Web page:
Today, Van Zessen House is owned by the Van Eesteren-Fluck & Van Lohuizen Foundation, which manages the estate of Van Eesteren and his business partner Theo van Lohuizen. It was restored in 1990 by architect Bertus Mulder, bringing back the original colours. It is a national monument where the rarity value mainly consists of the materialization of the unique collaboration between Van Eesteren and Van Doesburg.
In the same year, this collaboration between Van Eesteren and Doesburg led to another design that has since become world famous: the Maison d'Artiste. This design for an artist's home was presented during the same famous De Stijl exhibition in Paris. With their design for Maison d'Artiste, Van Eesteren and Van Doesburg pursued a radical reform in art and architecture, as a reflection on social, scientific, and technological changes that were taking place at the time. The design of the Maison d'Artiste was not only a spatial sculpture, but also a manifesto for new architecture. It is even questionable whether the designers intended it to be built at all.
The Maison d'Artiste is designed as if it were detached from the ground as if gravity did not exist. The designers were criticized in the press for not taking practical implementation into account in their floating architecture and for leaving this unsolvable problem to the engineers. However, its ground-breaking design, which anticipated advancements in technology, would have a major impact on modern architecture.
In 2023, both Van Zessen House and Maison d'Artiste are celebrating their 100th anniversary, which will be celebrated in various places throughout the Netherlands. The large-scale model of Maison d'Artiste travels through the Netherlands and exhibitions can be visited in various museums. The permanent exhibition about the young Van Eesteren and De Stijl has been opened to the public in the Van Zessen House. The exhibition focuses on the short, but very fruitful collaboration between Cornelis van Eesteren and Theo van Doesburg in the period 1922-1923, and his further development and designs in the interwar period.
About the author
Jorn Konijn has been director of the Van Eesteren Museum in Amsterdam-West since June 2022. Konijn worked as head programmer at Dutch Design Week, as curator at EYE Filmmuseum in Amsterdam and the Netherlands Architecture Institute in Rotterdam. This year, the Van Eesteren Museum is also devoting a great deal of attention to the two iconic designs with lectures and a debate.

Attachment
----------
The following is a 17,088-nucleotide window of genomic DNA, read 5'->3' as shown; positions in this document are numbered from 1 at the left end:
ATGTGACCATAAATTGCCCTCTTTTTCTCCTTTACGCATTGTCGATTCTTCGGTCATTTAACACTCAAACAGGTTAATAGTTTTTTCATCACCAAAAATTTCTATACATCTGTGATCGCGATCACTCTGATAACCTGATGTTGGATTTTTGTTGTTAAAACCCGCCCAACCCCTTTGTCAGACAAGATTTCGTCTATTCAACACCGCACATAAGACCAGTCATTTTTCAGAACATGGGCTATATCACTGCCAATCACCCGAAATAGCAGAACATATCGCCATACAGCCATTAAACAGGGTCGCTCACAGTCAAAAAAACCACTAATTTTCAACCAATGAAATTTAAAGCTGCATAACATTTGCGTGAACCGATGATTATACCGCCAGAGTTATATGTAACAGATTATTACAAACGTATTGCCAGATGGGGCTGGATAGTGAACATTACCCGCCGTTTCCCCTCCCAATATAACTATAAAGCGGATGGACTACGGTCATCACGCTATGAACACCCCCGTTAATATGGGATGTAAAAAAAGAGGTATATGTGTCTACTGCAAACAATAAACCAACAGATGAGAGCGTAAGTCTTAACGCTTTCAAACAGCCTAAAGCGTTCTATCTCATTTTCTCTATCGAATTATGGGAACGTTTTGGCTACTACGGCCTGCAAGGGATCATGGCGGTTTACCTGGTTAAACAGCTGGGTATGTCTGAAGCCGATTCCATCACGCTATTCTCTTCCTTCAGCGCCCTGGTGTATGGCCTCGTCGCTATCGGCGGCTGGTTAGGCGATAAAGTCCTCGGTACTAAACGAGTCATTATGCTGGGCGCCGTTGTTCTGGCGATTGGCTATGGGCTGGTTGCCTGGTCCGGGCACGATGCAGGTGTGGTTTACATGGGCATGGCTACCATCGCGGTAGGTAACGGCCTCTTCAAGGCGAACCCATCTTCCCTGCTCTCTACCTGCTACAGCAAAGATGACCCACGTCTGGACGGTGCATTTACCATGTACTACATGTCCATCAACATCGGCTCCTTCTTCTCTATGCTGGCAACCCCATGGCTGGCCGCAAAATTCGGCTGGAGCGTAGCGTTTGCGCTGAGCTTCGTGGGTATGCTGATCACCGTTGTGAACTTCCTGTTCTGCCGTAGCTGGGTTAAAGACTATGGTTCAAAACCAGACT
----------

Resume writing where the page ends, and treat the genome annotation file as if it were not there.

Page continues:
Maison d'Artiste Large-Scale Model in Rotterdam
November 24, 2023 - February 4, 2024
With the current high-tech resources, the Maison d'Artiste has now become buildable. The large, coloured scale model will be displayed as an eye-catcher at Het Nieuwe Instituut in Rotterdam this winter. The archive of multidisciplinary artist Theo van Doesburg is one of Het Nieuwe Institutes top collections. The simultaneous exhibition at Het Nieuwe Instituut examines the initiative to carry out the design and models show the required high-tech materials that are necessary for a possible realization. The book '100 Years of Mythe Maison d'Artiste' is then for sale in two languages in the bookshop.
Pioneers of the Dutch Modern House
Film screenings 10 September 10 and 22 October 2023
Based on twenty Dutch modern house museums, the film Pioneers of the Dutch Modern House (60 minutes) provides insight into Dutch residential architecture in the 20th century in five themes: Hygiene and health in the modern home; Palaces for the people; The roles of women: clients and architects; Experiments with space; The house as a self-portrait: architect houses.
Sunday September 10, Heritage Day, in Wall House #2 in Groningen.
Sunday 22 October in Museum Dra8888 in combination with a visit to the Van Doesburg Rinsemahuis and the National Agricultural Winter School, both with a colour design by Theo van Doesburg.
More information can be found at www.iconichouses.org.
The 1 hour video can also be streamed via the webshop.
This article previously appeared in Dutch Magazine Herenhuis #97, September/October 2023.
Photos: Piet Gispen, courtesy Van Eesteren-Fluck & Van Lohuizen Foundation.
Publication date 4 September 2023